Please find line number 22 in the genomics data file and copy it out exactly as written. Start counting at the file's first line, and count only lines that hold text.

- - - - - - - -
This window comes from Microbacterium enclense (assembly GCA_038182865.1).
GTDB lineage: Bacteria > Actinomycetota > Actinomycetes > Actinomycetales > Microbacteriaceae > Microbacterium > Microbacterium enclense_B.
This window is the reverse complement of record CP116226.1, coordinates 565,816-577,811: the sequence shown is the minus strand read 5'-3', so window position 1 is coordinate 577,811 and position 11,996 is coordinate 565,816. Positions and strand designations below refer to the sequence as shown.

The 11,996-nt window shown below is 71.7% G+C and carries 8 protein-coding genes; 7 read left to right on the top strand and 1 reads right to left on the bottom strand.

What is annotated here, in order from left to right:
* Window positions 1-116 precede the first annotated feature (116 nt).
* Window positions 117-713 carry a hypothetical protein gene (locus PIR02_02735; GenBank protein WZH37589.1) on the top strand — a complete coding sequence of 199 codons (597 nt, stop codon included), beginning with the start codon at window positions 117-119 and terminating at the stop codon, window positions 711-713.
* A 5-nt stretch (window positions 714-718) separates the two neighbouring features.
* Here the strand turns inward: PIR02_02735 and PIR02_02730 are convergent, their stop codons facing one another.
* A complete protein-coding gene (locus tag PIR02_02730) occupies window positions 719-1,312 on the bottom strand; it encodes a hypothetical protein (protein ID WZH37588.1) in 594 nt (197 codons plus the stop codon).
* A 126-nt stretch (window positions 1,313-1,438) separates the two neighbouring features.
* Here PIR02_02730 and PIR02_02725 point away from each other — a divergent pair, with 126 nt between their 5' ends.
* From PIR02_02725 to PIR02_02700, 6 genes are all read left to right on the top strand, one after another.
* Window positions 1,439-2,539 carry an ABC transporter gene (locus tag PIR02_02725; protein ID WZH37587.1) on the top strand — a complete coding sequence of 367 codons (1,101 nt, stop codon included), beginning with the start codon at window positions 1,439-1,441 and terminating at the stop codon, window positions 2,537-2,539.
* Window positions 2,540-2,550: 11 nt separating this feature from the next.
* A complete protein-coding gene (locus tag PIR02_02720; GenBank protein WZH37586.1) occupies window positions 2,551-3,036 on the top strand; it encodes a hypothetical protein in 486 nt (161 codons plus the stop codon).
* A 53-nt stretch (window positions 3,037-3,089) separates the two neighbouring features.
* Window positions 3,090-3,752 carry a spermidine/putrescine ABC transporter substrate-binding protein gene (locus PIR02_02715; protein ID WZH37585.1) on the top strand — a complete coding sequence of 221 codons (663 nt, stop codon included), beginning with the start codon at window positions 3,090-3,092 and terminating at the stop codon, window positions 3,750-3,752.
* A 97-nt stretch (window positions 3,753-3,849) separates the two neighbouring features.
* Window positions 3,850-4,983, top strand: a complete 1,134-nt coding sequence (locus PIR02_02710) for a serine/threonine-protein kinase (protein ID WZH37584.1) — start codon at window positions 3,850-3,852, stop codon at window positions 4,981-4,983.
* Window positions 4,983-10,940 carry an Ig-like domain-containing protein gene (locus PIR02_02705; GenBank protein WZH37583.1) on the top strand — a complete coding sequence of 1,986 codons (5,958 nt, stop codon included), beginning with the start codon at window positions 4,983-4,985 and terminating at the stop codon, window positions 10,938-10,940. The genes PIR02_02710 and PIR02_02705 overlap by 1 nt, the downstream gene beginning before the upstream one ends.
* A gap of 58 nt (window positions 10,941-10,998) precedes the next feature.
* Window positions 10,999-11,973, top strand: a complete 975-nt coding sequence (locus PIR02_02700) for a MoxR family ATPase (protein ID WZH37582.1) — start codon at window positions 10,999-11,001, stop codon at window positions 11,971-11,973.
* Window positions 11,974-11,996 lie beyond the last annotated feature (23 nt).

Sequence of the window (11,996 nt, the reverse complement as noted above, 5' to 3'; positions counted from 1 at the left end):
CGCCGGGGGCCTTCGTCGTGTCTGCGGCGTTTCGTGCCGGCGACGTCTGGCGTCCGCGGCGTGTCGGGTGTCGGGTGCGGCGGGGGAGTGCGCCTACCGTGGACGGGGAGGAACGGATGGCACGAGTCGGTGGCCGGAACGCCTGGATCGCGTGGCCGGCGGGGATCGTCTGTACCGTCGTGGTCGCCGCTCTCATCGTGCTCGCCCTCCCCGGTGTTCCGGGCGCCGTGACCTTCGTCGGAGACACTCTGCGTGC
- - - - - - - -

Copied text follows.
* A gap of 58 nt (window positions 10,941-10,998) precedes the next feature.